During the past six weeks, the yield on the 30-year U.S. Treasury bond frequently exceeded 4.5%, which by itself is far above the returns of nearly all other assets with equal or lesser risk. The yield spread between the 30-year and 2-year U.S. Treasuries set an all-time record during the past week, as investors are irrationally willing to lend money in the relatively short term for almost nothing, while demanding an excessive risk premium for lengthier-duration Treasuries. This has provided an ideal buying opportunity in this sector. One easy way to participate is via the fund TLT, which is comprised entirely of U.S. Treasuries averaging 28 years to maturity, and which has tended to yield just below 4.3% annualized, paid monthly. The expense ratio is 0.15%. If you buy TLT at 92 dollars per share and it merely returns to its August 25, 2010 high of 109.34 in one year, then with reinvested dividends this would represent a total gain of about 23%. If you buy it at a slightly lower prices--it has dropped below 91 several times since the second week of December--or if TLT more closely approaches its all-time zenith of 123.15 on December 18, 2008, then your gains could be even higher. Treasuries may be "boring", but I think anyone would gladly accept such "dull" profits.

On November 3, 2010, the U.S. Federal Reserve announced its second program of quantitative easing, which is usually called "QE2". The media unanimously declared that this would lead to a slumping greenback--and yet the U.S. dollar index began a powerful rally the next morning which has continued to the present time. It is likely that, partly because it is so unpopular, the U.S. dollar will continue to strengthen especially against commodity-country currencies which have been so popular during the past two years. In particular, the Australian, New Zealand, and Canadian dollars, along with the Brazilian real and Russian ruble--all of which have been notable speculator favorites--are likely to decline substantially versus the U.S. dollar through 2012. Some of these currencies may even retest their deep lows from the fourth quarter of 2008 and the first quarter of 2009. If you are a resident of one of the above countries, then your total gain from owning TLT or similar long-dated U.S. Treasury funds could be twice the magnitude of the U.S.-dollar profit when measured in terms of your home currency.

A SINCERE THANK YOU to Barron's for featuring me on page 50 of their November 19, 2007 issue, and then again on February 25, 2008 (page M14) and June 2, 2008 (page 41), as well as August 25, 2008 (page 32). Most recently, Barron's featured my letter to the editor about investing in Africa in their Mailbag of August 14, 2010, which you can read at the link below:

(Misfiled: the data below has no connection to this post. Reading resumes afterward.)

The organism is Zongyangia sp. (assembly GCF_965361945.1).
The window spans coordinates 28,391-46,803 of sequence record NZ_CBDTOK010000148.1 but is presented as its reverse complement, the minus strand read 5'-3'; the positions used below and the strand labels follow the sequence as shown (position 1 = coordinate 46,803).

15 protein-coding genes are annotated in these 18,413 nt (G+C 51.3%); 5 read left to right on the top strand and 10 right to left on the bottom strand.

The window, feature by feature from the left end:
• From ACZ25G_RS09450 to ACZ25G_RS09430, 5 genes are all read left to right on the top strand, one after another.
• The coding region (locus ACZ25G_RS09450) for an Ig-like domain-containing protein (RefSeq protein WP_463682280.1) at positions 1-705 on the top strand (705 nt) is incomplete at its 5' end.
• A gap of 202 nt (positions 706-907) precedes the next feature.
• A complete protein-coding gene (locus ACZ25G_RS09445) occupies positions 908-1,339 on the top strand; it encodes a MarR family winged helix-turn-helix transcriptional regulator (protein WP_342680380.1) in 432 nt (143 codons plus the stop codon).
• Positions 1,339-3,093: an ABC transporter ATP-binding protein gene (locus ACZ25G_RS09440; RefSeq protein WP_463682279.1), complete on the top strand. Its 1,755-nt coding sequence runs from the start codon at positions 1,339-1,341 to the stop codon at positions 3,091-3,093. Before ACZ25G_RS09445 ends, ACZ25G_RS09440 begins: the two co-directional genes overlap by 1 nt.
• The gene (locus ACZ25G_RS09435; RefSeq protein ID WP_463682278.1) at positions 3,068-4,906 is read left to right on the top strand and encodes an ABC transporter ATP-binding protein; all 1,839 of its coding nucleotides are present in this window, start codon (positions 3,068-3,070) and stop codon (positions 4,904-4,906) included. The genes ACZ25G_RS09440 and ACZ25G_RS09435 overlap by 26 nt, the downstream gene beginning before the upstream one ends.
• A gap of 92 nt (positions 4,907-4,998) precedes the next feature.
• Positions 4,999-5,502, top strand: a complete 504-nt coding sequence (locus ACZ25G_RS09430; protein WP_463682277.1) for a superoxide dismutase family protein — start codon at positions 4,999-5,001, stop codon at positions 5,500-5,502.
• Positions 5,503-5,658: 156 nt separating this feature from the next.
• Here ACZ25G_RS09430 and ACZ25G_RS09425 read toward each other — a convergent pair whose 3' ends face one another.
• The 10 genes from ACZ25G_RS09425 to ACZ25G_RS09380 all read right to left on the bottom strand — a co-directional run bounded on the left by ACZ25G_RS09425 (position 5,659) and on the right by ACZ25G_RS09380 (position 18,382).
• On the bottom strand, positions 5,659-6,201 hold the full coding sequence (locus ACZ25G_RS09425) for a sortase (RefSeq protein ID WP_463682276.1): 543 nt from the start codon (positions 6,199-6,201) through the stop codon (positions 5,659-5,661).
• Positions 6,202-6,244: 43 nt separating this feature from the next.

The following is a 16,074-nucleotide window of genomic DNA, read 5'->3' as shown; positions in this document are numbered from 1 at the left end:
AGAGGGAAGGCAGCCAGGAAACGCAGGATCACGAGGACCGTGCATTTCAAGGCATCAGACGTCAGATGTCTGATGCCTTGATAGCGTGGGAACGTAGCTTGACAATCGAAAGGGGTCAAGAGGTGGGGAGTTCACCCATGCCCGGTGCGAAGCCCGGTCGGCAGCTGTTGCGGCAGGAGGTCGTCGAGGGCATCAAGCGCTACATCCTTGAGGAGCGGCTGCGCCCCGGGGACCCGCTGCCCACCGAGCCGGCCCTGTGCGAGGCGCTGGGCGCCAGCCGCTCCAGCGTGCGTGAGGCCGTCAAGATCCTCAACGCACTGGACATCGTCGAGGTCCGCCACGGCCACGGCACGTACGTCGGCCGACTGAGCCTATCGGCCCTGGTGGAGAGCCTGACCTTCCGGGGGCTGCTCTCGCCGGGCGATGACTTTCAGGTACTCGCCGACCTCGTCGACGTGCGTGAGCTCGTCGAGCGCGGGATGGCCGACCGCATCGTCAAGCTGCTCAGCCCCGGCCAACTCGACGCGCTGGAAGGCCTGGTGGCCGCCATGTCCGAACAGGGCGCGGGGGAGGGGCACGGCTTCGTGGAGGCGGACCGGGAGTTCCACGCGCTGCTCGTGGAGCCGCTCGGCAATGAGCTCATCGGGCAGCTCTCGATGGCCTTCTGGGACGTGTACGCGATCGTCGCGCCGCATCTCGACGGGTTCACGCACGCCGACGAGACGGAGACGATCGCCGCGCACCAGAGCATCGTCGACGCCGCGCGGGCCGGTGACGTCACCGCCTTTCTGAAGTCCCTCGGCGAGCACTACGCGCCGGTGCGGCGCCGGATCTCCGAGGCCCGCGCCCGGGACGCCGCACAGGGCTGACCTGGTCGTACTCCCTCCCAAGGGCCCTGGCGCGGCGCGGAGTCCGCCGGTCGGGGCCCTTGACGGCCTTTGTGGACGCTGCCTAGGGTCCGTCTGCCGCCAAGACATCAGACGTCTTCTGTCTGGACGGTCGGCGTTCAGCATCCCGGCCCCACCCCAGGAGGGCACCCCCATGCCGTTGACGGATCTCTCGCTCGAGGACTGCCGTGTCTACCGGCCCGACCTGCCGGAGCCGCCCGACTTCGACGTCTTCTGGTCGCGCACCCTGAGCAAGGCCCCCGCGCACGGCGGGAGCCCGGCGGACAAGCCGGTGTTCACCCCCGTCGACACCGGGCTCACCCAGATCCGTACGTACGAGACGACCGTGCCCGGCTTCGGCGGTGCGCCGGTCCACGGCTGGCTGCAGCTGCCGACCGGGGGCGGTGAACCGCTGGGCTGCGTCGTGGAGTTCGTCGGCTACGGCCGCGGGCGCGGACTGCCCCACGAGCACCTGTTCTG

CURRENT ASSET ALLOCATION (marked to market at the close on February 18, 2011):
My own personal funds are currently allocated as follows:
Local checking accounts averaging 1.00%, brokerage accounts averaging 0.50%, and other cash equivalents, 5.2%;
TIAA/CREF Traditional Annuity Fund and Putnam Stable Value Fund (retirement funds with stable principal paying variable interest averaging 3.25%, no ticker symbols), 33.3%;
28-year U.S. Treasuries fund TLT, 13.1%;
22-year U.S. Treasuries fund VUSUX, 9.9%;
Coins and related collectibles purchased in 1997-2005, 6.9%;
Claymore natural gas futures fund CYMGF/GAS-T (Toronto), a losing position, 2.9%;
Volatility futures fund VXX, another losing position, 2.3%;
QQQQ synthetic short fund PSQ, 0.9%;
Thomson-Reuters TRI, purchased at a 15% discount, 0.1%.
Gold mining funds GDX, ASA, BGEIX, INIVX, 0.0% (GDX mostly sold at 50.12-50.17 on January 11, 2010, some sold at the open at 49.48 on January 12, 2010, average gain 81%; ASA sold at 80.00 on January 12, 2010, average gain 100%);
Coal mining fund KOL, 0.0% (sold near 40 on January 6, 2010; 8th-best mutual fund in 2009, average gain 212%);
Russian fund RSX, 0.0% (sold near 33.25 on January 6, 2010; 11th-best mutual fund in 2009, average gain 202%);
Natural gas producers' fund FCG, 0.0% (sold slightly below 19 on January 6, 2010, average gain 81%);
High-yield BB corporate bond fund VWEHX, 0.0% (sold on January 6, 2010, average gain 48%);
Japanese smallcap funds DFJ, SCJ, JSC, JOF, SPJSX, 0.0% (sold on January 6, 2010, with JOF at 7.58, average gain 28%);
Silver bullion fund SLV, 12.2%.
Nasdaq 100 Trust QQQQ, 9.7%.
South Korean equity fund EWY, 3.6%.

REMINISCENCE OF THE WEEK (February 21, 2011): (I have had to leave out a few details in order to protect the privacy of the individuals involved.) Several years ago, I had traveled to a different part of the world. I stayed at a bed and breakfast which was run by an artistic woman. On the day I arrived, my hostess was scheduled to have a nighttime opening of her latest creations at an art gallery in town, and invited me to attend. I slept for several hours in advance of the event, and when I arrived I was lively and outgoing. This was fortunate, since a planned cocktail party continued for several hours beyond the scheduled time. After being introduced by the artist to several of her friends, a woman approached me and began to speak with me in Spanish. I was a bit puzzled by her choice, but since several languages were being spoken all around me with people switching effortlessly back and forth, I figured that I'd try my best to remember my five years of junior-high and high-school Spanish. After several minutes of initially struggling, I was able to converse more competently than I had expected. We ended up carrying on a lengthy discussion, which eventually turned to a sort of question-and-answer quiz about a particular country, which by pure chance I had been required to write about when I was in eighth or ninth grade. She seemed surprised at my complete ignorance of some facts, and my precise detail about others. We ended up chatting for about two hours altogether--after which she told me in slightly accented English, "I'm impressed. Of course I can speak your native language fluently, but I wanted to test you out. Since I'm the Princess of _________ , I'm entitled to act a bit royally now and then." She left me her business card containing a local address and quickly departed. I turned to my bed-and-breakfast hostess and told her what had happened, and asked if I had been played for a fool. "I can tell you that she really is the Princess of ________ . I met her through the friend of a friend, who told me to invite her to this event, and to promise not to let anyone know who she was or that she would be here." The next day, I stopped by the Princess' local office, but was told that she "suddenly had to leave for ________ and doesn't know when she'll be back". I never saw the Princess again.

·  Best of Previous Reminiscences

(c) 1996-2011 Steven Jon Kaplan Your comments are always welcome.